The IPO

Initial Print Offering

The negative is comparable to the composer's score and the print to its performance.

Each performance differs in subtle ways. Ansel Adams

C1117 at Shiprock, New Mexico C1117 at Shiprock, New Mexico
Kent, Connecticut

Mr. Adams made this comparison a long time ago, and while this might be true for a handmade print, where each performance is unrepeatable in its exact detail, it's less than accurate for modern printing techniques. Once you have digitised your image, edited, corrected and repaired it, sharpened it and proofed it until you're happy with it, it shouldn't matter how many times you hit the print button; the subtle differences should disappear, unless there's a breakdown in your workflow...

There are obvious advantages to both systems of printing, and to many, the differences can be very subtle, almost too subtle to notice. Many photographers prefer not to discuss how an image is printed, preferring instead to concentrate on the image rather than the object, like they're performing a magic trick. However, you can't help feeling that those who are the greatest proponents of mechanically reproduced digital images are doing so for their own ends- because, no matter how much they might say that an ink on paper print is just as valuable, and just as much an art form as a photographic print, you can't help wondering if it's the businessman side of the artist talking. And yes, I'm quite sure you can get an Ansel Adams inkjet now if you want one...

The world is full of billions of images, and the value of a print depends not so much on how it was produced, but rather on the picture itself and the name of the artist, at one end of the scale, or the cost per square foot to hang something over the couch, at the other. As long as you're happy with it, and the value you see in it, I suppose it really doesn't matter. Digital printing offers other advantages too- there is the potential for a huge amount of detail and nuance in these large images, and you just can't examine that detail at the level of a contact print. Not without pressing your nose up against the print, and examining it with a loupe, that is...

Personally, I've always felt that the print is part of a causal chain, and represents the art in photography. That each picture you see in a gallery is the end of a chain that represents the printer and the photographer, the negative, and the time and the place it was exposed, and that they all exist in an unbroken line. Large prints can be powerful at a distance, or up close, but the smaller prints demand that you get quite intimate with them, and you might end up very close indeed... Now this might be a very naïve way to look at things, but it's how I see it when I look at pictures by Atget or Abbot or Arbus, or Sugimoto or Stieglitz or Steichen, or Winogrand, Penn, or Ritts, or whoever I'm lucky enough to get to see, from time to time...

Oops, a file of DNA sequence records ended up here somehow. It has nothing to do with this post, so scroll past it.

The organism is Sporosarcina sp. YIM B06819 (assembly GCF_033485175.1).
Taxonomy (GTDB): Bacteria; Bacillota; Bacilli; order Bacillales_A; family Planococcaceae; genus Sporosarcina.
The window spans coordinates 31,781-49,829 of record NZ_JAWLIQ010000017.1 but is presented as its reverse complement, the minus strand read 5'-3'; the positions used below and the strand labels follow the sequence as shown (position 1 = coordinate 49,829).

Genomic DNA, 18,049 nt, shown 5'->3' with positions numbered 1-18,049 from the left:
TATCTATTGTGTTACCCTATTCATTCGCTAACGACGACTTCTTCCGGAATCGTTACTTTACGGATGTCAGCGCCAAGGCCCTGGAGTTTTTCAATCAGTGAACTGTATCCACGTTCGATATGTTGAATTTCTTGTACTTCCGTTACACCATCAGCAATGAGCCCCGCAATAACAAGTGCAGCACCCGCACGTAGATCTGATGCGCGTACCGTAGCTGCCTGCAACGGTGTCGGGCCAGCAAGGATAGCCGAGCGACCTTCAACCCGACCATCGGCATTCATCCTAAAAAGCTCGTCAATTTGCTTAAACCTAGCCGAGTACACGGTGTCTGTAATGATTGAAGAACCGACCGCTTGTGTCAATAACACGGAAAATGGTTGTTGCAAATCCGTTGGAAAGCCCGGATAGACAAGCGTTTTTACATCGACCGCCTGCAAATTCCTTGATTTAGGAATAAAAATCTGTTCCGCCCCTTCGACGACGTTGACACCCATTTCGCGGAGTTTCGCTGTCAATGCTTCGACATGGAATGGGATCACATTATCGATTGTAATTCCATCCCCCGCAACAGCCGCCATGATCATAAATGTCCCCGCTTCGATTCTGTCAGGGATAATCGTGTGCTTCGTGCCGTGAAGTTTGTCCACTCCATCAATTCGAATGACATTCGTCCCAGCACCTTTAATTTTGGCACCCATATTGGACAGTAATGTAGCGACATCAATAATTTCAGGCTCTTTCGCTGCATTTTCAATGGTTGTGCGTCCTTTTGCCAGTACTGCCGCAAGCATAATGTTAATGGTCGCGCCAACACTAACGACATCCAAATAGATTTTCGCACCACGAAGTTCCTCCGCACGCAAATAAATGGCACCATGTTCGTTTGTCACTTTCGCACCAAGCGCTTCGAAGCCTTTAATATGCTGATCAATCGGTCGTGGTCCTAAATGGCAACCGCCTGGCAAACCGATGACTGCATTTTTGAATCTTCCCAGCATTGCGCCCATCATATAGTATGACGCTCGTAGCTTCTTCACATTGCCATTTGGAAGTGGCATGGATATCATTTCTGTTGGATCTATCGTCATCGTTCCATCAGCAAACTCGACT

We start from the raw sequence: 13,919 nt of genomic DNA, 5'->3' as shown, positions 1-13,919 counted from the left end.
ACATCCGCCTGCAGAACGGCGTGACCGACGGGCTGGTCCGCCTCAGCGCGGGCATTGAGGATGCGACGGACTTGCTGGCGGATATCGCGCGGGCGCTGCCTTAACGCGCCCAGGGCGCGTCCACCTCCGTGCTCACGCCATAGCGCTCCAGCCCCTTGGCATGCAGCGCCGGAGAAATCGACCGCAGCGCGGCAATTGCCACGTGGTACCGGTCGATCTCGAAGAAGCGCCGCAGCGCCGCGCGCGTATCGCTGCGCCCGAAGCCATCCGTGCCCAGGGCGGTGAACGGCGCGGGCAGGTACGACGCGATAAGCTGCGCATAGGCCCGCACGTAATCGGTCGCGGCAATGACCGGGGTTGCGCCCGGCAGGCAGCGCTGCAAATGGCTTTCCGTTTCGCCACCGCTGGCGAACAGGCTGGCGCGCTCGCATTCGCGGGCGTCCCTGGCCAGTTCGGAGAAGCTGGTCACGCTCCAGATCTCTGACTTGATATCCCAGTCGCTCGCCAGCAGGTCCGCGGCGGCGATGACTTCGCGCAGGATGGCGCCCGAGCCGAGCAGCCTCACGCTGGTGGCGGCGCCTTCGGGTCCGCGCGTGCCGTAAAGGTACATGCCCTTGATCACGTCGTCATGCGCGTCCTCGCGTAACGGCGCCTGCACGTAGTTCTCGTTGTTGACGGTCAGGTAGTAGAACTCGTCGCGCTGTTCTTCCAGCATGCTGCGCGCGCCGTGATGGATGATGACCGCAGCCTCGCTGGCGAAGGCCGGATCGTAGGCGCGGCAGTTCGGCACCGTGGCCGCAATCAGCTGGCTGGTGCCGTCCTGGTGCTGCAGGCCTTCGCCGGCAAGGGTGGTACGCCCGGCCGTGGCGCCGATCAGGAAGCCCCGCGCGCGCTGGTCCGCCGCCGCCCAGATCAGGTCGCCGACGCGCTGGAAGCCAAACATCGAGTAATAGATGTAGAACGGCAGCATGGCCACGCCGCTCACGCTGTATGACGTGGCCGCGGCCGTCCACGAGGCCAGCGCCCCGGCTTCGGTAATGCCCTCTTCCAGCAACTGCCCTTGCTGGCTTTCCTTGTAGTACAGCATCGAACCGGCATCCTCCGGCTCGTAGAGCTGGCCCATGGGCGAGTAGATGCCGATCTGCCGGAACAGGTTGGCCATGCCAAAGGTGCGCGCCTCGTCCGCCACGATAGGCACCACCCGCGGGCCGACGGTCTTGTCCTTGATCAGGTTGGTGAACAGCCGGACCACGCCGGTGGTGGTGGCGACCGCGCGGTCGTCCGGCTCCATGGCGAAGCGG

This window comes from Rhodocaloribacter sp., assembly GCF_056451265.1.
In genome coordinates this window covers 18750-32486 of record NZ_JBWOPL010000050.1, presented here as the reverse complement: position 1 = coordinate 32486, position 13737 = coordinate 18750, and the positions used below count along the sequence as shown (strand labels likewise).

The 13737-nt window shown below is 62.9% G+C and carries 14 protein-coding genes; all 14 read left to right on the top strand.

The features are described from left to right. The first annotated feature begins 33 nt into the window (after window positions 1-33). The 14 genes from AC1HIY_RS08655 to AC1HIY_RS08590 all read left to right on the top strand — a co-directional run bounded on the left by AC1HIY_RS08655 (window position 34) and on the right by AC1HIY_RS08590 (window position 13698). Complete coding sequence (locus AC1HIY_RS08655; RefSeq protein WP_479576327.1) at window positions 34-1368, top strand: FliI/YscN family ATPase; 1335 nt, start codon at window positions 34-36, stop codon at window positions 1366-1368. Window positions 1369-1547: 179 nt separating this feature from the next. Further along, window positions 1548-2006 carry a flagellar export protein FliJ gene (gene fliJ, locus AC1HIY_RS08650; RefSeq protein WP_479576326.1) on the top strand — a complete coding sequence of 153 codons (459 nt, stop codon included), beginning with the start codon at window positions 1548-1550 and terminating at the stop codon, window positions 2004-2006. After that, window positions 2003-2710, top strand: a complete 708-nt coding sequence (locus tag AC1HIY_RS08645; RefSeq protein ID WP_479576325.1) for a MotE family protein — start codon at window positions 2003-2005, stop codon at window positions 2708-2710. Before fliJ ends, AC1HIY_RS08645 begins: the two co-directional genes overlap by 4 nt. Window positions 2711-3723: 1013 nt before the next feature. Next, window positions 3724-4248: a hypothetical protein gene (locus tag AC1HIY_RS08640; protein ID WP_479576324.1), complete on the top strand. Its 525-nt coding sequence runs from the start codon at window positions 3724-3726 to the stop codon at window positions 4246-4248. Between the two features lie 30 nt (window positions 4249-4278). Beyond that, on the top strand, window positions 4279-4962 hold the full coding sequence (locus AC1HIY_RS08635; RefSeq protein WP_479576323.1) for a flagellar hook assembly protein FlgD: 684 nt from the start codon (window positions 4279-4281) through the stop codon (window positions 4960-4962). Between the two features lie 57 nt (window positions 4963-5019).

This camera, the C1117, has been built specifically for making images by contact printing, but as with any image, they can be scanned and printed at multiple sizes. Really quite large sizes are possible, given the size of the originals. The size of the camera means that it really isn't suited to many types of photography- sports, wildlife, photojournalism spring to mind- but what it can do, it does exceptionally well.

I haven't made many images with the camera yet, but if this ends up being one of my 'one or two good pictures in a year' (another Ansel Adams quote) then I'm really not going to be disappointed at all.

Back to Image Page

The only good reason to consider buying a print is if you really like the picture, and the small picture on this page can never really do any justice to the print. However, there is maybe one other reason- by choosing to buy a print you will be helping to support the continued development of the carbon camera project- in particular, the second, ultra lightweight prototype. It sure would speed thing up, but might also indicate that the project might be, in some small way, a worthwhile endeavor. Thank you.

  • Contact Print
    First Edition of 10
  • £300 | €360 | $500

  • image - c. 7"x16"
  • Fiber based paper, titled, numbered and signed on verso
  • archival toning
  • matted, signed and numbered on mat
  • Securely packaged and protected
  • Same Size Print
    FROM
  • £120 | €150 | $200

  • image - c. 7"x16"
  • Fine Art Paper, signed on verso
  • Finest Archival Pigment Inks
  • print only
  • Sent in rigid tube
  • Large Print
    FROM
  • £180 | €220 | $300

  • image - c. 11"x24"
  • Fine Art Paper, signed on verso
  • Finest Archival Pigment Inks
  • print only
  • Sent in rigid tube
  • Larger Print
    FROM
  • £250 | €300 | $400

  • image - c. 17"x36"
  • Fine Art Paper, signed on verso
  • Finest Archival Pigment Inks
  • print only
  • Sent in rigid tube

delivery

For the sake of simplicity the cost of delivery, insurance, and packaging is included in the price of the print, worldwide. If the print is to be posted within Ireland, you'll even qualify for a small discount, reflecting the reduced price of postage.

Actual cost of postage, insurance and packaging is €40 for matted prints, €20 for prints in tubes.

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buy one...

I don't have an online shopping cart, you'll have to send me a message. Acceptable forms of payment are- cheque, bank transfer, and paypal. Massive overpayment is fine, but I regret to have to inform you that I will be unable to give any change. A full refund will be made (less actual postage and packaging costs) if you are at all unsatisfied with the print, and you return it in its original unmarked condition within 60 days. Other pictures on this site may also be purchased, but will have to be checked for appropriate sizes and printing methods. Thank you.

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